Schools in GW’s “market basket” include Tulane University, ranked 46, New York University, ranked 32, and Boston University, which is also in the second tier.
One student considered his program’s ranking more important than GW’s overall ranking.
“I’m just happy that my program was supposedly ranked number 12 in the country,” said international business major and junior Rich Roloff. “I’m also happy that I’m at the school during a period of expansion that will likely boost the value of my degree later.”
Out of the top 50 schools, more than 28 percent of them had acceptance rates equal to or higher than GW. Wake Forest University (26) and GW tied for the same rate of acceptance.
– Jason Safdie
Construction complete, law school reopens
The GW Law School opened its doors Aug. 20 for the first time since $2.8 million in renovations were made to Lerner and Stockton Halls.
The school’s refurbishment was only internal, with the addition of “smart podiums” to the front of every classroom, said Paul Fucito, media specialist for the law school. Each podium includes a built-in computer for the professor to use during class, direct internet access, DVD and CD-ROM drives and a VCR.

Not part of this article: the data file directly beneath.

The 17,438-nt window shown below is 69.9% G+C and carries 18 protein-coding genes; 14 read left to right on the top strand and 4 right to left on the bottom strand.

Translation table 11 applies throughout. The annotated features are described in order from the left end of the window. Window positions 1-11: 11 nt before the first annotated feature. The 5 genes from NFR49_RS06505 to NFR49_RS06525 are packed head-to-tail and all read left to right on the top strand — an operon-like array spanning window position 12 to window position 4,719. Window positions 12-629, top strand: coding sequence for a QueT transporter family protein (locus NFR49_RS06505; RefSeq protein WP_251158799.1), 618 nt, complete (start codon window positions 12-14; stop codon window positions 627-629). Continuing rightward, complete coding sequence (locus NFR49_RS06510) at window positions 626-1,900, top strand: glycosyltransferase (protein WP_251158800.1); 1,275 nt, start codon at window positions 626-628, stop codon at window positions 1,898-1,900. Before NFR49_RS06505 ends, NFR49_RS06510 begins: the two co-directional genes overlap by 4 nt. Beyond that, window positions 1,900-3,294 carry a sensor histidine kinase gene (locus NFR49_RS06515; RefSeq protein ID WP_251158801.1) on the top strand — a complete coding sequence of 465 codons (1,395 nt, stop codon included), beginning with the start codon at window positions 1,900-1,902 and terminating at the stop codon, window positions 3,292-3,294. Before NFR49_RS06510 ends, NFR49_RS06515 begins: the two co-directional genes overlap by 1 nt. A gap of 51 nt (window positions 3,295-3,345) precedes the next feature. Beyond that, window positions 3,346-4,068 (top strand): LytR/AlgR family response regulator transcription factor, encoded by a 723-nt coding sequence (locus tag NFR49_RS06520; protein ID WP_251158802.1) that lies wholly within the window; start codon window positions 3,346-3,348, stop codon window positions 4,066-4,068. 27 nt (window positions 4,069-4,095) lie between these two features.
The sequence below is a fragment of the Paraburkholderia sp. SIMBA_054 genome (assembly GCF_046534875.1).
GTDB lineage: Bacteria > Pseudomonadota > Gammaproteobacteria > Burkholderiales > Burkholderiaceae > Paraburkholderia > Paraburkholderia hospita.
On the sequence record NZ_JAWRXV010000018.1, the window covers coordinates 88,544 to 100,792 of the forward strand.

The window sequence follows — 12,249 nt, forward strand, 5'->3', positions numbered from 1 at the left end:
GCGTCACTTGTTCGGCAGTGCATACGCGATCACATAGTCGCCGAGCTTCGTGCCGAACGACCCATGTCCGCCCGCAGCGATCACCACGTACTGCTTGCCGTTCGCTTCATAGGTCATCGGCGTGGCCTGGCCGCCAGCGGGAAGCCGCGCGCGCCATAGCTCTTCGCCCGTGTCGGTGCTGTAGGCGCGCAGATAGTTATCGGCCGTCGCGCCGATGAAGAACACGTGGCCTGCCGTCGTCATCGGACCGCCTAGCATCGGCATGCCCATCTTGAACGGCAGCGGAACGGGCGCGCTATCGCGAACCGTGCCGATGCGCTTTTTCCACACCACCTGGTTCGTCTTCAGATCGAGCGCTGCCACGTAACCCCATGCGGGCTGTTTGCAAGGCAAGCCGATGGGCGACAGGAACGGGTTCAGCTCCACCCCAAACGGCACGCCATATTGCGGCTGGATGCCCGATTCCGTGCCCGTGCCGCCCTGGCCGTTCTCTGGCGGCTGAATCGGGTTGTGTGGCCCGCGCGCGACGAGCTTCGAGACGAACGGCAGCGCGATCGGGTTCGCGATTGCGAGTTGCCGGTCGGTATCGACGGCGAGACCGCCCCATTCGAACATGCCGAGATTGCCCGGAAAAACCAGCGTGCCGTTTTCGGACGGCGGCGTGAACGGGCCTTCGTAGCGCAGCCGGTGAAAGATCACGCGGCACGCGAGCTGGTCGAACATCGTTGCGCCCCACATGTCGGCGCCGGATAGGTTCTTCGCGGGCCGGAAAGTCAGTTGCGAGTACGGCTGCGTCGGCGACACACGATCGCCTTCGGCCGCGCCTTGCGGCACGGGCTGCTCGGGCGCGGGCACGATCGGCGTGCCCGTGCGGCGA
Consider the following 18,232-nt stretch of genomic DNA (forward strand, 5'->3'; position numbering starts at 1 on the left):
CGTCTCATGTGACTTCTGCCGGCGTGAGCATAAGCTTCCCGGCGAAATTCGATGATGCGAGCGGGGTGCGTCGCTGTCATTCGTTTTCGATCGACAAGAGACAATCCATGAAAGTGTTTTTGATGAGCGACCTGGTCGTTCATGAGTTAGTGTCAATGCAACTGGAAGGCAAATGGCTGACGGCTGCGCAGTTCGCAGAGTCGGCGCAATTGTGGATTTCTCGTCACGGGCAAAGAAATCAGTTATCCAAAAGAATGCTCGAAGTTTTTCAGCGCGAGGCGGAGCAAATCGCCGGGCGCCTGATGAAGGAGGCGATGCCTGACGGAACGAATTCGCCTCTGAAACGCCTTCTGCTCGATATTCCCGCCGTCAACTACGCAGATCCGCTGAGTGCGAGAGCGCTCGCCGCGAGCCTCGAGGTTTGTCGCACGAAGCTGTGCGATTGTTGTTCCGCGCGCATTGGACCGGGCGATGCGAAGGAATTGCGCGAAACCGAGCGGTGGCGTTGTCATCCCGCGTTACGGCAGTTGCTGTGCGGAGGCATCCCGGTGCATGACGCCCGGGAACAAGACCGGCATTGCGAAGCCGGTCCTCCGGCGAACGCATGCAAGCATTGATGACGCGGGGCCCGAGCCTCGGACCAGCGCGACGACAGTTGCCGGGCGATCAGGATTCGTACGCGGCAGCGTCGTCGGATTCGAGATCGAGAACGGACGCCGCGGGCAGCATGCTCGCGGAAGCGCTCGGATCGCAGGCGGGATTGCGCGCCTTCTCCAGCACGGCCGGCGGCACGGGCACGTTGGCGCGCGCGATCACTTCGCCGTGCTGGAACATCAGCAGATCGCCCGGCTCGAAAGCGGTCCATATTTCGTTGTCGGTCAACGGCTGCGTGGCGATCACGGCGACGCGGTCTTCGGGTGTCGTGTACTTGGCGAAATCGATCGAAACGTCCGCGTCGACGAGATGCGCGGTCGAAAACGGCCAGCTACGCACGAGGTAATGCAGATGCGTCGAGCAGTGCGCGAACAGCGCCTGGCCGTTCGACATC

The podiums allow the use of video conferencing and telecommunications, and faculty can now log onto the internet during class for instructional purposes.
“This enhances the learning experience of students,” Fucito said. “It brings us up to date on technology and the use of space.”
Cameras and microphones were installed in each classroom. These devices can also be used to record each lecture for future use or to teach online.
Twelve classrooms were equipped with new furniture such as larger desks and more comfortable seats, wider walkways, carpeting, new paint and hardwiring computer access for each seat.
Although the desks are not equipped for students to log onto the internet during classes, students can bring laptops and plug in their computers to type notes during class.
This is merely the beginning of construction at the Law School, Fucito said. Stuart Hall will be renovated in 2003, creating new offices for faculty and newer technology.
The original law school was built in the 1980s, said Tom Morrison, project leader for the renovation and dean for administrative affairs.
“The Law School badly needed a renovation,” Morrison said.
Morrison said the renovation planning took several months, but the actual construction took three months, between May 15 and Aug. 15. The goal of the renovation was to make the area more unified, Morrison said.
So far the classrooms have been running smoothly with no major complaints, Fucito said.